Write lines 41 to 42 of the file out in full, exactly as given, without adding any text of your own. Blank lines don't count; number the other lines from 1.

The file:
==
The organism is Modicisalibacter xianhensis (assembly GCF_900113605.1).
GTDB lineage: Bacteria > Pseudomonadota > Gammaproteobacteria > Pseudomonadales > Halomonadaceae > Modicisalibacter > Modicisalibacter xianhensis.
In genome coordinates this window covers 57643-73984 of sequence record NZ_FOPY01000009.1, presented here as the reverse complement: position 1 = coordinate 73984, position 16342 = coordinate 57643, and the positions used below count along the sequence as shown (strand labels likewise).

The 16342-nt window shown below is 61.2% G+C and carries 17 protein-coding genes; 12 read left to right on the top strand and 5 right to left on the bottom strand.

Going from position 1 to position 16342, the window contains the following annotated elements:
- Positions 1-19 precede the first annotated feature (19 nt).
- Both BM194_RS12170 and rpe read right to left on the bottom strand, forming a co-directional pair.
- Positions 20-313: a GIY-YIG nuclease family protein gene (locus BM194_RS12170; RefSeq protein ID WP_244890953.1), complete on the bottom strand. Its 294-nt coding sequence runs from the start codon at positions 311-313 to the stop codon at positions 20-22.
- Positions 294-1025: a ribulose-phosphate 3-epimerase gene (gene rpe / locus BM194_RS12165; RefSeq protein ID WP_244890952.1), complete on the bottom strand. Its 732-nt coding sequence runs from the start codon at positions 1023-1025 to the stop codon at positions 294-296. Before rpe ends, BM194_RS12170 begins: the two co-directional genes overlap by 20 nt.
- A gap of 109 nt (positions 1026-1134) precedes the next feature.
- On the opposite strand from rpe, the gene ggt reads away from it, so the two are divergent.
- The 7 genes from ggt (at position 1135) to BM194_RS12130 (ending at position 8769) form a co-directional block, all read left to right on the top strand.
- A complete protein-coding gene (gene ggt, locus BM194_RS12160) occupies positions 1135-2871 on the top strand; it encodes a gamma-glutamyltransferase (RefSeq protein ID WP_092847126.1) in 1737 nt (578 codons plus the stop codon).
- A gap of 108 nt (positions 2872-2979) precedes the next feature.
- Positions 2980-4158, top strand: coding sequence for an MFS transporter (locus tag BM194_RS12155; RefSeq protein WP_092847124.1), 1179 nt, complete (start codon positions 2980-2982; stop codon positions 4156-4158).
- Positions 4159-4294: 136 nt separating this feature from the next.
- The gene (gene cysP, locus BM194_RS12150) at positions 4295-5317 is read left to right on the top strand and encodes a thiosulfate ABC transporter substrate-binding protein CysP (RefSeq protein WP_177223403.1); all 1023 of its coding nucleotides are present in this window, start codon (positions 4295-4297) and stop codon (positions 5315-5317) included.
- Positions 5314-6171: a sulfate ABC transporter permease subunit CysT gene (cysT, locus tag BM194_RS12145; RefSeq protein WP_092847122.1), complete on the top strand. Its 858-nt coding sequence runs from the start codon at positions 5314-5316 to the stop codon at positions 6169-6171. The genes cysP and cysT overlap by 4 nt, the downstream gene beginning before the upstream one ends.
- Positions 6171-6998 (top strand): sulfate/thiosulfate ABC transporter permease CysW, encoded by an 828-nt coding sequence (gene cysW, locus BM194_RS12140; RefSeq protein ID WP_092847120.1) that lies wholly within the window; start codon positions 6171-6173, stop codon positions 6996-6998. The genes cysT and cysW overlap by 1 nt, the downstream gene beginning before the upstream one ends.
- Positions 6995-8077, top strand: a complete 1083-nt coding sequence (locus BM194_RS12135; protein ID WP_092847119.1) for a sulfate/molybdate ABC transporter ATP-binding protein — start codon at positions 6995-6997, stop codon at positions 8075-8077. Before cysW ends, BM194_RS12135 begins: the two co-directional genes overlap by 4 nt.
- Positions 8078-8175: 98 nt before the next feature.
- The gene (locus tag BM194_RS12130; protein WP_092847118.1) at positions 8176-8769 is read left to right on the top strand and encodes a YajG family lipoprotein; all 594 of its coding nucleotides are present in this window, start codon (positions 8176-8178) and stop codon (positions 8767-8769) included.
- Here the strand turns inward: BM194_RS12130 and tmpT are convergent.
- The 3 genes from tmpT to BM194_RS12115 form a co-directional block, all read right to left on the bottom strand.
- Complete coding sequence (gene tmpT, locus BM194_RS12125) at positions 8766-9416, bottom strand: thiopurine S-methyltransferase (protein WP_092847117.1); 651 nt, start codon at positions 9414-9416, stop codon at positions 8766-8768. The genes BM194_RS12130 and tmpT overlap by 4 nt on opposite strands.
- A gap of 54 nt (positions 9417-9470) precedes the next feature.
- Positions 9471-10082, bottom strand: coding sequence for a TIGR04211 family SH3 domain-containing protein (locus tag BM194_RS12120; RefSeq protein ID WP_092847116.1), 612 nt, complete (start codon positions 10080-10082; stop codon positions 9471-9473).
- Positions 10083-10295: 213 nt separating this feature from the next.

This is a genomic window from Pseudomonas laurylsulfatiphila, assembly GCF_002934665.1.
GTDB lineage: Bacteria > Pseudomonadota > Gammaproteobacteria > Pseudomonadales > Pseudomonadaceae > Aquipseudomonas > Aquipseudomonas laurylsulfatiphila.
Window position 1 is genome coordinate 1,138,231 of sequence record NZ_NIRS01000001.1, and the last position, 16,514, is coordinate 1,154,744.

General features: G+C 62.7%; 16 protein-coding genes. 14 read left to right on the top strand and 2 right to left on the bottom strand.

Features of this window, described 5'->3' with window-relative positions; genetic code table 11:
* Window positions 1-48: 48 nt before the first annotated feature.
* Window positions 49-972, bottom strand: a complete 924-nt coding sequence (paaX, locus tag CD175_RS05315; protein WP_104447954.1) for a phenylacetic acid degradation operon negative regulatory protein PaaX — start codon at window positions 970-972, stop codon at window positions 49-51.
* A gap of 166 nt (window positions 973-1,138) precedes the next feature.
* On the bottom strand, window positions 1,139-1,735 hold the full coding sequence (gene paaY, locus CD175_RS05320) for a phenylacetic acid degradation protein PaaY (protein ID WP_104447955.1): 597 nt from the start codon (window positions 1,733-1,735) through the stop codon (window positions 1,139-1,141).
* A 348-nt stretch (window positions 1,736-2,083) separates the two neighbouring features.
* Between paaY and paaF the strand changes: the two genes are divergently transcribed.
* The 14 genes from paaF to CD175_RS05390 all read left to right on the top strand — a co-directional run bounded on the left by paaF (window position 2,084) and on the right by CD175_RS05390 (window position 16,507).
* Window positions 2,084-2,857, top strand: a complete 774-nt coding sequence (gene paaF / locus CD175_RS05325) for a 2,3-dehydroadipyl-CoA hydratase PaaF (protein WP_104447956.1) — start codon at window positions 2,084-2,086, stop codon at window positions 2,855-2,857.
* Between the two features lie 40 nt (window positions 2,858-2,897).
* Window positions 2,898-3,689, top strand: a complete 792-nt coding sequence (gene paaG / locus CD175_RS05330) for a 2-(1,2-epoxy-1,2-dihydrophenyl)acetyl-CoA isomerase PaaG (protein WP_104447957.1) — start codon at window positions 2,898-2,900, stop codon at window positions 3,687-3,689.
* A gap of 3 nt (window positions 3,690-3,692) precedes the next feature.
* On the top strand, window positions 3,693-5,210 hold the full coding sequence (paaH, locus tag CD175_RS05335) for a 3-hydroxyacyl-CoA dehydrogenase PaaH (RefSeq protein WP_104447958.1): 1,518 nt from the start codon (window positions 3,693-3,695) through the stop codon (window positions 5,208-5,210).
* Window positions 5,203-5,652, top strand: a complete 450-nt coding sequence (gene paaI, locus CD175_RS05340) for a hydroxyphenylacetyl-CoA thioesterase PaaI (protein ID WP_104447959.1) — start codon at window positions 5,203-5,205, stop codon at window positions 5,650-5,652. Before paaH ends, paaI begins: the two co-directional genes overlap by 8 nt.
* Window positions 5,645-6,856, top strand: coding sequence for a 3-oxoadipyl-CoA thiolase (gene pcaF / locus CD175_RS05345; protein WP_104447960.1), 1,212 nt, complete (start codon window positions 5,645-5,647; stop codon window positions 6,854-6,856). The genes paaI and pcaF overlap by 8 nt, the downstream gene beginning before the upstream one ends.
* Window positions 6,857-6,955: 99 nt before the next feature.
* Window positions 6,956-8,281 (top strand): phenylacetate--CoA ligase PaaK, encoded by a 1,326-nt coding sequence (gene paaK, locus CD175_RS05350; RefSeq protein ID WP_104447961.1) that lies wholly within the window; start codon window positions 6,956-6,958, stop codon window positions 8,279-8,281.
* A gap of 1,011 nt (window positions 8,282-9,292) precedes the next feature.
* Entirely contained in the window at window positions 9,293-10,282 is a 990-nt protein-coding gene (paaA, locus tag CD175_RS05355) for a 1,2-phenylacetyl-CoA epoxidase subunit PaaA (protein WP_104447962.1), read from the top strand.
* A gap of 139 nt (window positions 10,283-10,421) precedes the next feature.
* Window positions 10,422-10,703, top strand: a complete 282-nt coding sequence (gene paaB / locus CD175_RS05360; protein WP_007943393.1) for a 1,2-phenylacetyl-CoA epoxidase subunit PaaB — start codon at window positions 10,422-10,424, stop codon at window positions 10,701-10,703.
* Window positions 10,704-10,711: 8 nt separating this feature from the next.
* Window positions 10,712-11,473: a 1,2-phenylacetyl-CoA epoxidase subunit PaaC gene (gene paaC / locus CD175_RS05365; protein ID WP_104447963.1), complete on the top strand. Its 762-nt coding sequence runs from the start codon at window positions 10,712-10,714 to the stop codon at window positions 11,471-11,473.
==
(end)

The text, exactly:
* Window positions 2,084-2,857, top strand: a complete 774-nt coding sequence (gene paaF / locus CD175_RS05325) for a 2,3-dehydroadipyl-CoA hydratase PaaF (protein WP_104447956.1) — start codon at window positions 2,084-2,086, stop codon at window positions 2,855-2,857.
* Between the two features lie 40 nt (window positions 2,858-2,897).